Lamborghini has always tried to build its reputation around luxury, prestige, and speed. And starting this weekend, the company hopes to become synonymous with another term: esports.
“This is completely aligned with Lamborghini’s strategy to be closer to brand lovers and the younger generations,” said Katia Bassi, Lamborghini’s chief marketing officer.
Lamborghini’s cars, which are priced anywhere from approximately $200,000 to $5 million, are not exactly affordable to the general public, so Bassi believes esports can serve as a way to further popularize the brand among a variety of demographics — as well as a useful way to gain marketing data.
“We sell 8,000 cars per year,” she said. “The reality is that in terms of brand awareness and participation, for sure this is going to be a good element for us to grow. … And, honestly, to have data to create predictive marketing. The more we know what our fan base would like to see from us, the better it is, because we want to be even more accurate than we are right now.”
Lamborghini is not the first manufacturer to launch a one-make esports series — a virtual racing league in which every participant drives the same model or same brand of car. In 2018, Nissan partnered with Gran Turismo to host the Nissan GT Sport Cup, BMW and Porsche have launched their own iRacing series, and, according to its esports website, Ferrari is developing its own series as well.
According to Joern A. Buss, a partner at consulting firm Oliver Wyman’s global automotive practice, these one-make racing series have become increasingly appealing to car brands for a host of reasons.
“The biggest one, and it’s very attractive, is licensing to video games,” he said. “We’re talking double-digit margins, easily — more than any car company makes on any car that they’re selling. In that regard, it’s easy money: you lend your logos and lend your scans.”
But Buss notes that control is another major factor. By sticking with one racing platform, like Lamborghini with Assetto Corsa, the manufacturer can limit who scans their cars and has more input on the quality of the sim-racing product.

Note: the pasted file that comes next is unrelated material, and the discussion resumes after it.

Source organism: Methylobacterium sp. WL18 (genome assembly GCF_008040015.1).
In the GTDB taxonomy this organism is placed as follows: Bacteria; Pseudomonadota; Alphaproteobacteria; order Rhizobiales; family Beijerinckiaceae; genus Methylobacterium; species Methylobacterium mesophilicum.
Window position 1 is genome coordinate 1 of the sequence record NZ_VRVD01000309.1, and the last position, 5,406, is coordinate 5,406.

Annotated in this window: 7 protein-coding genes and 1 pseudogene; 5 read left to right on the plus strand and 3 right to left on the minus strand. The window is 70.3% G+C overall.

And, of course, the manufacturer is guaranteed to have one of its own virtual cars win the race.
“Studies show that customers of sim racing prefer to have a wide range of cars,” Buss said. “At the end of the day, that’s the fun: I can bench one brand against another, like in the real world … but car companies might not want that. It exposes them too far.”
Experienced sim racers have seen this type of manufacturer politics play out for years. Matt Bussa, an eight-year veteran of the eNASCAR Coca-Cola series, points to last year’s iRacing update as a prime example, when Porsche stepped in to replace Formula 1 as the platform’s top-level road world championship and instantly became the platform’s fastest, and most desired, car. Bussa notes that manufacturers are eager to gain exposure on a game like iRacing, since even regular races can turn into de facto one-make competitions.
“There are always debates about which cars are the best on each track,” Bussa said. “You end up with 75 percent of the service using that one car that people agreed online was fastest, and the other cars don’t get any love.”
Given sim racing’s explosion in popularity after covid-19 — “astronomical growth,” Bussa calls it — and a variety of new sim-racing leagues popping up in the last few months alone, is there enough room for a one-make series like Lamborghini’s to succeed? Bussa thinks so.
“A series from only one manufacturer is actually better,” he said. “It brings a lot of exposure to esports, which is great, and I don’t mind watching a bunch of the same car going around and around. The competition aspect outweighs everything.”
One-make series may very well be the future of sim racing, but more questions remain: will they actually help manufacturers’ bottom line? Will they attract millennials and Generation Z, an audience that some analysts suggest is less inclined to like cars? And — the literal million-dollar question — could it lead a gamer to actually purchase a Lamborghini, especially when they can enjoy the virtual experience right from home? According to Buss, only time will tell.
“We see this as a double-edged sword,” the consultant said. “You do this at the safety of your home environment, and so maybe I don’t need a car and can just rely on this virtual-reality aspect. But the growth opportunity and marketing opportunities outweigh those long-term concerns.”
Andrea Caldarelli, a Lamborghini racer and champion of the 2020 Rolex 24 at Daytona, is optimistic that the series will gain Lamborghini some new fans. He will be participating at various points throughout “The Real Race”’s qualifying rounds and believes that the allure of sim racing could, in fact, persuade a gamer to buy a Lamborghini — or, at the very least, get them to dream of buying one.
“One of the most important factors of a race car, I always say, is the noise,” said Caldarelli. “If you put a headset on in the game, you can hear our V10 engine, and I don’t think any human can resist it. So there will be a lot of people playing this who want to drive our real car."
Gregory Leporati is a freelance writer and photographer covering esports, tech and travel. His recent work has appeared in the Los Angeles Times, Engadget and Ars Technica. Follow him on Twitter @leporparty.